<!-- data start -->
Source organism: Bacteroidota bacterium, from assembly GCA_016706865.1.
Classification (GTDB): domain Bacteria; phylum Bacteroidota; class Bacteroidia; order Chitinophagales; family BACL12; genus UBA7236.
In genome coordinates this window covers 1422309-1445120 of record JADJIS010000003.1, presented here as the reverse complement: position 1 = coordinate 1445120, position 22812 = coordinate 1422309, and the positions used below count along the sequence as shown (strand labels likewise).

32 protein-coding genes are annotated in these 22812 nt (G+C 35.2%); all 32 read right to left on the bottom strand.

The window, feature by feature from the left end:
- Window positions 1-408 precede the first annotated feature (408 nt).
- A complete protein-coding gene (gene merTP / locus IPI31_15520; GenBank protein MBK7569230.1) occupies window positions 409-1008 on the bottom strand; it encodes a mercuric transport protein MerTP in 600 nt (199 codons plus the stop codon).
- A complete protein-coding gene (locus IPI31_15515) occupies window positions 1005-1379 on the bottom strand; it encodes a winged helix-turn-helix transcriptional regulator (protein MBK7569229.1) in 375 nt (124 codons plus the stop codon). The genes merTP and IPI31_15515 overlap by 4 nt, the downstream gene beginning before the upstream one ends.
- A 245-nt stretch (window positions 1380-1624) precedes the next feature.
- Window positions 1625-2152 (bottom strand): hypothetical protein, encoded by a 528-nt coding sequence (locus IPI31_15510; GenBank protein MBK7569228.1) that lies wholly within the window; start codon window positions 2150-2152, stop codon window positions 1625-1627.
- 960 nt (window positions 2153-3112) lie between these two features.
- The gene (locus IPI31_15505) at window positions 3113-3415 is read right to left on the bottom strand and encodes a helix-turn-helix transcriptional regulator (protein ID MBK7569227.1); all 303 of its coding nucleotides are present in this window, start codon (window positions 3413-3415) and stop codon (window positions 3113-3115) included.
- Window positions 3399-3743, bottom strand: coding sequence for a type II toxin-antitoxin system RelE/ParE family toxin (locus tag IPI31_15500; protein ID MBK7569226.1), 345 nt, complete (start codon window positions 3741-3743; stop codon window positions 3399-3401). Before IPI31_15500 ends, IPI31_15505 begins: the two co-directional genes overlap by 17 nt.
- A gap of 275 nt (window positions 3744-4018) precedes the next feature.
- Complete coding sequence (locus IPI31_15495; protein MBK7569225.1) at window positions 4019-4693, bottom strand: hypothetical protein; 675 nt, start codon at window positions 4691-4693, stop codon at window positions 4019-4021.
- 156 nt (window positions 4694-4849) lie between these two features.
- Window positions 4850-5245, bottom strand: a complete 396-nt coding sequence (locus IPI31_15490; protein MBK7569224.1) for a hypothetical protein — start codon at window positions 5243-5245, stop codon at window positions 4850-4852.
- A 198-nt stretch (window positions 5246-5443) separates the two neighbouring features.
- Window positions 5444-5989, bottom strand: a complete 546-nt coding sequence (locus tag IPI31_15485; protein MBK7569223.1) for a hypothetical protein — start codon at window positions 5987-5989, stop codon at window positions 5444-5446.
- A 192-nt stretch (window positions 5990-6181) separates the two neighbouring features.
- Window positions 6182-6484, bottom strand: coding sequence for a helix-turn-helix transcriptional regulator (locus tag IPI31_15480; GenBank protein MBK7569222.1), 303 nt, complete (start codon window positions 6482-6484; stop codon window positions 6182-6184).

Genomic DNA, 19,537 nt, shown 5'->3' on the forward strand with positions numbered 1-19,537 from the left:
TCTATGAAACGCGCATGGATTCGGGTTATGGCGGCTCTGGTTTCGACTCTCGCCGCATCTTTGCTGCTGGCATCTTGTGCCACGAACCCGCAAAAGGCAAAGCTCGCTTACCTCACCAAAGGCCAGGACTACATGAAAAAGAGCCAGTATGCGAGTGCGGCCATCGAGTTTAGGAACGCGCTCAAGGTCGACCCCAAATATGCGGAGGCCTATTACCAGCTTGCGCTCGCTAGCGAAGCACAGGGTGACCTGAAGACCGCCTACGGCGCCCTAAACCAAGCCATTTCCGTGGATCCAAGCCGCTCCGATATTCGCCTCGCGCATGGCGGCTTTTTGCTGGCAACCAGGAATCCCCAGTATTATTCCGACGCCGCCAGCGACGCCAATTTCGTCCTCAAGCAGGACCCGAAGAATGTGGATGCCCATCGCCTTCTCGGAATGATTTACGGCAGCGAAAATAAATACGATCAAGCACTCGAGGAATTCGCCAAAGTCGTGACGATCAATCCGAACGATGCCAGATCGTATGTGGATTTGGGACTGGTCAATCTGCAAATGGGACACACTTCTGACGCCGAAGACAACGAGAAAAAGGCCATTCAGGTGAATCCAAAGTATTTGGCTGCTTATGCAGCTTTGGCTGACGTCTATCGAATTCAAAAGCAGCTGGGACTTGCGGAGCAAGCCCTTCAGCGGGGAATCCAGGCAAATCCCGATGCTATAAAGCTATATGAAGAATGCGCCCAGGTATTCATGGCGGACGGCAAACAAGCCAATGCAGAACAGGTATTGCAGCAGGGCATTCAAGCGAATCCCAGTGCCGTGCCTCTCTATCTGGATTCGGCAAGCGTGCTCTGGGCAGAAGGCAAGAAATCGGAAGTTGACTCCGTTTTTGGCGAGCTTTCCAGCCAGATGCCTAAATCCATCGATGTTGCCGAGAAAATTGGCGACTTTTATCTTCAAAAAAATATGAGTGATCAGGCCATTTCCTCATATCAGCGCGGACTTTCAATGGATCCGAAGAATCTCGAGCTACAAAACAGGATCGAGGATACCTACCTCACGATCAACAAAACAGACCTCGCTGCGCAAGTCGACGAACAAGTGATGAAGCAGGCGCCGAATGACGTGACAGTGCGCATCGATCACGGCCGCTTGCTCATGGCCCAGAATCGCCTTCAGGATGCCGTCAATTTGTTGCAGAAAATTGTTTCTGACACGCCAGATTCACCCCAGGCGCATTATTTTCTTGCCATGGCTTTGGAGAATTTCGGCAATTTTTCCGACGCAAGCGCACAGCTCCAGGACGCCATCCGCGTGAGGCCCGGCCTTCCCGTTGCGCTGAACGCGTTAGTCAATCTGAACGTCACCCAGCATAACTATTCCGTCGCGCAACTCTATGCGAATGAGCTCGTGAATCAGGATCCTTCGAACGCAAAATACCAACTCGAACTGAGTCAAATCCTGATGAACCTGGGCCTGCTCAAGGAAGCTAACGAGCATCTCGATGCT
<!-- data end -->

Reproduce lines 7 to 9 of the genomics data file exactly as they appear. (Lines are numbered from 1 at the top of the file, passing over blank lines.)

- A complete protein-coding gene (gene merTP / locus IPI31_15520; GenBank protein MBK7569230.1) occupies window positions 409-1008 on the bottom strand; it encodes a mercuric transport protein MerTP in 600 nt (199 codons plus the stop codon).
- A complete protein-coding gene (locus IPI31_15515) occupies window positions 1005-1379 on the bottom strand; it encodes a winged helix-turn-helix transcriptional regulator (protein MBK7569229.1) in 375 nt (124 codons plus the stop codon). The genes merTP and IPI31_15515 overlap by 4 nt, the downstream gene beginning before the upstream one ends.
- A 245-nt stretch (window positions 1380-1624) precedes the next feature.